Two Guyanese are among the four outstanding Caribbean men and women named as the winners of the 2008 Anthony N Sabga Caribbean Awards for Excellence (ANSCAFE).
A media release from the organisation yesterday named Professor David Dabydeen as winner in the Arts & Letters section, while Annette Arjoon was named joint winner with Jamaican Claudette Richardson Pious in the Public & Civic Contributions segment. The prize is a gold medal, a citation and TT$500,000 and as joint winners Arjoon and Pious will share their monetary prize equally.
The other winner is James Husbands of Barbados who won in the Science & Technology segment. The four ANSCAFE laureates will receive their prizes at a gala ceremony set for Trinidad and Tobago on April 12.
Fifty-four-year-old Professor Dabydeen is a noted author of over 20 books of poetry, fiction and academic studies of West Indian literature and history. He won the Commonwealth Prize for Poetry for his first book, Slave Song (1984) and has won the Guyana Prize for Literature on three occasions. He is currently course convenor for the Master of Arts degree in Colonial and Postcolonial Literature in English at Warwick University in the UK.
Arjoon is the founding secretary and project co-ordinator of the Guyana Marine Turtle Conservation Society and has been instrumental in protecting Shell Beach, a 100-mile ecosystem in Region One where four species of marine turtle nest. She is also the managing director of Shell Beach Adventures, an eco-tourism company.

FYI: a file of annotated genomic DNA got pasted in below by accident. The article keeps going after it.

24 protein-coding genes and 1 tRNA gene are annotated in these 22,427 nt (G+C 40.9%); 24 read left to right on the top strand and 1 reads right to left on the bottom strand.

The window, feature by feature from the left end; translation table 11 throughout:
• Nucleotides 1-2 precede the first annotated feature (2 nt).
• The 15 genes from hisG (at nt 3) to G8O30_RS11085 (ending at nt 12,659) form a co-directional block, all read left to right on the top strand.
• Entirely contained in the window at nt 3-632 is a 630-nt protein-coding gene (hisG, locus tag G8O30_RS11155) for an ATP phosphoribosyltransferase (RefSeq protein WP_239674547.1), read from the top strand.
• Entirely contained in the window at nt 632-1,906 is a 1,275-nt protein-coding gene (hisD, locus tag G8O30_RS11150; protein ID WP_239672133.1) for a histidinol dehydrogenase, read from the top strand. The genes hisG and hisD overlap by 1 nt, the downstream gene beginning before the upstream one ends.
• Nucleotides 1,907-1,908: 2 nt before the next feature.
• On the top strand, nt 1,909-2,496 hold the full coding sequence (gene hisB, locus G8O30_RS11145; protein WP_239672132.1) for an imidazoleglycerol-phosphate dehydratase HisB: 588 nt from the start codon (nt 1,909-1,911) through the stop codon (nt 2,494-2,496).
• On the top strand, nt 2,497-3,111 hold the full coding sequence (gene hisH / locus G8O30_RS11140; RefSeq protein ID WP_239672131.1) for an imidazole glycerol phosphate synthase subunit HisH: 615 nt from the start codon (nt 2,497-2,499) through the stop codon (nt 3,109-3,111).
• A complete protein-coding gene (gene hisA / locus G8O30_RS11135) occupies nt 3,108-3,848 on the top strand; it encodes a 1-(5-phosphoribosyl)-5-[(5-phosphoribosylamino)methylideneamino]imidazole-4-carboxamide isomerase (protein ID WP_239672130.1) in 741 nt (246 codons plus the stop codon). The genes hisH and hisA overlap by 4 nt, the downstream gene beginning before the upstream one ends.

Husbands is an entrepreneur and director of the Barbadian firm Solar Dynamics, the Caribbean’s largest solar water heating company.
Pious is a former drama teacher who co-founded the non-governmental organisation, Children First in 1997.
The prize was established in 2005 by the ANSA McAL Foundation to seek out and reward excellence in the region. According to the release, candidates are nominated by multi-disciplinary Country Nominating Committees in five territories – Barbados, Guyana, Jamaica, the OECS and Trinidad and Tobago. The final selections are made by the Regional Eminent Persons Selection panel, chaired in 2007 by Sir Ellis Clarke, Trinidad and Tobago’s first President.
To be selected, laureates had to demonstrate a track record of consistently superior work and the capacity for significant future achievement; while their work must have had, or be likely to have, a positive impact on the Caribbean; and they must be worthy exemplars to people of the region.